Sunday, May 31, 2009

Isis/Pelican/Tombs - Black Cat - May 30 2009

Tombs - a thick hard trio with a bit of tempo. Kind of in the Melvins camp at a guess. They are from New York and when bands focus on an interesting sonic assault over songs, it can be very interesting if they do it well and don't go on about it for too long. This was one of those cases.

Pelican - A four-piece (two guitar) instrumental act. They did the shoe gazing style loud assault that did have some dynamics working and about half song oriented/half jam. Perfectly good, perfectly unmoving, however. They went over well so I am being a wee bit harsh I think. But see above about set length excess.

Isis - Five piece rock band from LA here. Hadn't known of them, but they drew a good crowd and had their act together. Two guitars and some keys that became a third guitar more often than not. Vocals were kind of Opeth-like with good normal singing and some death metal growl. Music was more psychedelic heavy as opposed to metal. Good spacey vibe in the songs and quite involving. Impressive show, a vibrant crowd and a good set through and through. Worth the price of admission this time, for sure.

Quote of the Night: Virtually no stage patter and I was dead tired, so nothing interesting or dull was overheard. I will say that the Black Cat staff was friendlier than the 9:30 staff, but stay tuned for a full club analysis later this year.

Thursday, May 28, 2009

Opeth/Enslaved - 9:30 Club - May 27 2009

Enslaved - Norwegian death metal sets the stage for Swedish death metal. Scary? No, actually a lot of fun with engaging, funny commentary from both bands. Enslaved performed fifty minutes of creative progressive metal that had all the usual sounds with keyboards (almost always needed to be called progressive metal I guess). Nice soundscapes, melodies, and a pretty good pulse throughout. It was the last show on tour and they survived the hijinx of Opeth taking a sampling machine and piping fart noises in their monitors which they had to explain as to why they were giggling. Satan rules? Good band.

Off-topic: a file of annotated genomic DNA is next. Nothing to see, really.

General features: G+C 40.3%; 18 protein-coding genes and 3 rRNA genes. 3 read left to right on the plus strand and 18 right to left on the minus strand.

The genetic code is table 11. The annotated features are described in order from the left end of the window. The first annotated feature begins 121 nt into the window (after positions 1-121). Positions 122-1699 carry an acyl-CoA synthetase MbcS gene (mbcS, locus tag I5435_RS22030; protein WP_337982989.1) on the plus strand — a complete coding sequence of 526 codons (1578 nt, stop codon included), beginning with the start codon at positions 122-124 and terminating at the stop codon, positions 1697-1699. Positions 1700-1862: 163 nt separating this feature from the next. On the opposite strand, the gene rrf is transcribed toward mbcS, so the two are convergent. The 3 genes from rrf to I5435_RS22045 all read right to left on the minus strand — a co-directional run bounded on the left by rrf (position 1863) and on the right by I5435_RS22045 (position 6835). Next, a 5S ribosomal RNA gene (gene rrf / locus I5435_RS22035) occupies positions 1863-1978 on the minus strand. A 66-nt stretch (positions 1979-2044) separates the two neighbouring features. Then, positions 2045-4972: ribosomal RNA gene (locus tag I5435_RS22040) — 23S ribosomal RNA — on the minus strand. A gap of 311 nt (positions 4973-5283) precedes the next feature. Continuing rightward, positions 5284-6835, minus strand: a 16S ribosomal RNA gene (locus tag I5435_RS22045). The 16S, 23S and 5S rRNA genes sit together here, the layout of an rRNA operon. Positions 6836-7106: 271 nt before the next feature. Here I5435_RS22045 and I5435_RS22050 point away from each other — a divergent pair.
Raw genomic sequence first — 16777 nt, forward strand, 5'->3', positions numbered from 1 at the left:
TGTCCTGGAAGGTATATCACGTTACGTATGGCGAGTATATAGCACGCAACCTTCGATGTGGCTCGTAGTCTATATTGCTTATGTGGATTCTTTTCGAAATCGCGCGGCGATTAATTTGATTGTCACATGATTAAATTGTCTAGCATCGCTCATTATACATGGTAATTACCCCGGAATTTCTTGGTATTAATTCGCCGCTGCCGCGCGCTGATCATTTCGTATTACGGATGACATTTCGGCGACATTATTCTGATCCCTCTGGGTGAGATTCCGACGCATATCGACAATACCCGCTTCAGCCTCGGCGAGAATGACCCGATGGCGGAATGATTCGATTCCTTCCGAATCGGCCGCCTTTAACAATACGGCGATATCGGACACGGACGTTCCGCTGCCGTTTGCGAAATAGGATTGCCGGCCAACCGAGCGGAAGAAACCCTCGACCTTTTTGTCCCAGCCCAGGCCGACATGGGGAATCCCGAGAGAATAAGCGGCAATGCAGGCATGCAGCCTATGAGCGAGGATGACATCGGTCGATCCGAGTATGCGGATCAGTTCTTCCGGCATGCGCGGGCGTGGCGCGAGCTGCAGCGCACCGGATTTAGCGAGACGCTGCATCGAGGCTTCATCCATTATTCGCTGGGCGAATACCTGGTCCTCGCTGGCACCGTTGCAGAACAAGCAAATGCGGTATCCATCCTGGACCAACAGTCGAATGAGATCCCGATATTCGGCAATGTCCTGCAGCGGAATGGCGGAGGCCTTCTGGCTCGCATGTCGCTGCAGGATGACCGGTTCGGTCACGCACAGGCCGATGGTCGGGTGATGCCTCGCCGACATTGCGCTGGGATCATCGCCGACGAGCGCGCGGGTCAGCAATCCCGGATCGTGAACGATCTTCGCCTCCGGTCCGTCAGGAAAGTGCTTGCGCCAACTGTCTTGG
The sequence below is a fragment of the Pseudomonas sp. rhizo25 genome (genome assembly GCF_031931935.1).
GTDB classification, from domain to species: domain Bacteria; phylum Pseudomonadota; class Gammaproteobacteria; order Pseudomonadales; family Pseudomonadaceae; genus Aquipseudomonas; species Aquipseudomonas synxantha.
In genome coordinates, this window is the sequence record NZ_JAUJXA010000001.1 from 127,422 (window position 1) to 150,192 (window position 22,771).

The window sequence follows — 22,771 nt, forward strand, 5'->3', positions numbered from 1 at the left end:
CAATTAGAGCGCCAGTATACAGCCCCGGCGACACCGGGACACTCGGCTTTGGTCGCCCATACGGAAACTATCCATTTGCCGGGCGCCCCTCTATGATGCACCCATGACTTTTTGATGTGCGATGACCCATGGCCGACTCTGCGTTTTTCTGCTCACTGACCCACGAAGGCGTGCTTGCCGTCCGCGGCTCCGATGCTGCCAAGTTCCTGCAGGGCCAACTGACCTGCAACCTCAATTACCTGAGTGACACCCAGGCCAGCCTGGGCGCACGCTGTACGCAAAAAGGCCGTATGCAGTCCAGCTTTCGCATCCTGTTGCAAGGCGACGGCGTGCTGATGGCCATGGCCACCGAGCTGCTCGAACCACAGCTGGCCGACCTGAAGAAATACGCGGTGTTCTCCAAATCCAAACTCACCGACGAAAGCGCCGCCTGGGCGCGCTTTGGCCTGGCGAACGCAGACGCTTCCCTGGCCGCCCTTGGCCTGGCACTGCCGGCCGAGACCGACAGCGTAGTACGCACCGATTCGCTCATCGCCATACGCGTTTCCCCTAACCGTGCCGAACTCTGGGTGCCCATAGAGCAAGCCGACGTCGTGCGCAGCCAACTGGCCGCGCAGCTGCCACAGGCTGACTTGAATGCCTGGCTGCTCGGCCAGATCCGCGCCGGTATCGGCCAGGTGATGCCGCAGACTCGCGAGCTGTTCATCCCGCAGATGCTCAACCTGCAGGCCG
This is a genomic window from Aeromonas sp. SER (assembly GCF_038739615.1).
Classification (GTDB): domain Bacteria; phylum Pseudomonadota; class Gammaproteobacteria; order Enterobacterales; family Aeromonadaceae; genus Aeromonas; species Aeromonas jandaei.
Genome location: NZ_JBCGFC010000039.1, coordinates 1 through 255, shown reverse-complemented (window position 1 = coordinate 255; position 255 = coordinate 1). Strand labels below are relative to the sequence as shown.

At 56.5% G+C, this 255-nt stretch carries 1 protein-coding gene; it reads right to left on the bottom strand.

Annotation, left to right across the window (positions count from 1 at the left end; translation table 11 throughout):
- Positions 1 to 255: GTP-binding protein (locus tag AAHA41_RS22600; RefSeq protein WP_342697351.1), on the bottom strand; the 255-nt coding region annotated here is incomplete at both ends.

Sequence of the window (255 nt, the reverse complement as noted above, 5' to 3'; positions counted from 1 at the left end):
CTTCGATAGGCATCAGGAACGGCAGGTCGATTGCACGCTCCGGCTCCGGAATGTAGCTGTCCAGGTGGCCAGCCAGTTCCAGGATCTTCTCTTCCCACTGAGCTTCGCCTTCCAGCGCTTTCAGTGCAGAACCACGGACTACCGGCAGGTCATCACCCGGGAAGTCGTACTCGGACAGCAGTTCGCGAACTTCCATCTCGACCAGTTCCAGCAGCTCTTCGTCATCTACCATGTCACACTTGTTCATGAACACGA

Opeth - A near sell-out crowd was very pumped for Opeth who delivered a strong two hours of creative metal. Mikael Artedt did his usual gutteral-to-normal vocal switches and it reminded me of how good the sound was in that the vocals were not over the top of the mix (which I appreciate with the guttural vocals) but were very distinct and worked as an instrument. Great guitar interplay, keys and at least one song with some very inventive drumming. Another strong outing since the last time I saw them on a boat between Stockholm and Helsinki.

Quote of Night - Since it was the last show, both bands did a lot of "credits" of band members and crew. Three of the guys in Enslaved were taking their turns when they got near the end and the bassist/singer turned to the even more Viking-like guitarist and had him introduce their tour manager by saying "You can do your wife"... "I can do my wife?"

Monday, May 18, 2009

White Noise Supremacists/The Dig/All the Kings - The Red & the Black - May 17 2009

White Noise Supremacists - Best named band nomination goes to this solo black female guitarist/drummer/singer who did the basic one-man band guitar loops with additional guitar or drums and vocals. Very song oriented and not half-bad. Not quite fully realized, but a nice start. She's from Brooklyn, shock of shocks.

The Dig - Also from NYC, this four piece was a good standard guitars/bass/drums/keys/2-vocal pop-rock band. Likable songs, aggressive hooks, good singing, a decent blend of positives. As is often the case, the last song was the most manic and brilliant song in the set making me desire more in that vein. Still, I'll see them again, especially since they some how found me through Myspace and marketed their gig to me. Good job and important since they hit the peak attendance at 10-16 people, not counting the three club workers but counting other band members.

All the Kings - Nothing really clicked here. I took no notes and politely stayed until they kind of ended a song when the drummer stopped and thanked us all for coming. There were about three of us at this point, six maximum. Their stuff on Myspace sounded better, but there were just too many disparate parts at work and the songs simply were not that good. They are from Boston and I hope they aren't relying too much on the door here for gas money. Good luck.